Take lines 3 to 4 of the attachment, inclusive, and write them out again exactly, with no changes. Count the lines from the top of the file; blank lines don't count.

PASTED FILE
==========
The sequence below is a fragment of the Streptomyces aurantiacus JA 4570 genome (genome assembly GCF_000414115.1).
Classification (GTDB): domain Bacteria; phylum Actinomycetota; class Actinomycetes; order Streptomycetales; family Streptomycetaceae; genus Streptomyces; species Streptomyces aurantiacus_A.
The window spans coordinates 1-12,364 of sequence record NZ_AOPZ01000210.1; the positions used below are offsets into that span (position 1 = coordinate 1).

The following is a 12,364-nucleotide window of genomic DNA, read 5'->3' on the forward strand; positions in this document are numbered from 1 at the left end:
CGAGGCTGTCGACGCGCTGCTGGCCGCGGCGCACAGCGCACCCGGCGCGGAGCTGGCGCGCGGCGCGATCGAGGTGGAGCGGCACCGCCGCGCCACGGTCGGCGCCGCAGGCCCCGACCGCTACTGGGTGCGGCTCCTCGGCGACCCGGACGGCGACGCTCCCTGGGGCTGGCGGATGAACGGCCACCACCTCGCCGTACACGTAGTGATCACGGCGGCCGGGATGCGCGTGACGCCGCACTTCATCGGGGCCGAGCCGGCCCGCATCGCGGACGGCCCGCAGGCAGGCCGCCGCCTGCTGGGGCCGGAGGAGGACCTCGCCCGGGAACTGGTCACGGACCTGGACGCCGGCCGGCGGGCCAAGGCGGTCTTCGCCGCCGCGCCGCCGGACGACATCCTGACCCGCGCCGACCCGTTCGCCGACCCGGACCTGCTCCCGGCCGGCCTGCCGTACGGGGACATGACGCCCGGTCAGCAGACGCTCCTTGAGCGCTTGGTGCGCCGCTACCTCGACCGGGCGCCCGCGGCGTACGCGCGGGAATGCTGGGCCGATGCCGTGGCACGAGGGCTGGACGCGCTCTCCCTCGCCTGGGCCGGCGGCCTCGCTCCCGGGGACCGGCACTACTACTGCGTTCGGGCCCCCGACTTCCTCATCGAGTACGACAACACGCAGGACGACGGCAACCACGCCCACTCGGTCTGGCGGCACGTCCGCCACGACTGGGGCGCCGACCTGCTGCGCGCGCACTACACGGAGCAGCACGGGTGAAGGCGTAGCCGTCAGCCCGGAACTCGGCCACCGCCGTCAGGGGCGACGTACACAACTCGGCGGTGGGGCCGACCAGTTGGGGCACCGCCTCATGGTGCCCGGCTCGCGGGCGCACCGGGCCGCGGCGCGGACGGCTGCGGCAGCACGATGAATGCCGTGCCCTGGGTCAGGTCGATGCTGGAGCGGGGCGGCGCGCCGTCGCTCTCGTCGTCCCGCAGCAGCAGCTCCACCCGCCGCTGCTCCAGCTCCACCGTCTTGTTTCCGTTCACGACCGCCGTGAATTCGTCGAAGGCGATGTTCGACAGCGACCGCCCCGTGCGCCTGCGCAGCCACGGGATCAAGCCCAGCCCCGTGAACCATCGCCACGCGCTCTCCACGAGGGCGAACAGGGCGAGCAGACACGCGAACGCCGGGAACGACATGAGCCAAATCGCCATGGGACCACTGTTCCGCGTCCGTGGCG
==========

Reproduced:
The window spans coordinates 1-12,364 of sequence record NZ_AOPZ01000210.1; the positions used below are offsets into that span (position 1 = coordinate 1).

The following is a 12,364-nucleotide window of genomic DNA, read 5'->3' on the forward strand; positions in this document are numbered from 1 at the left end: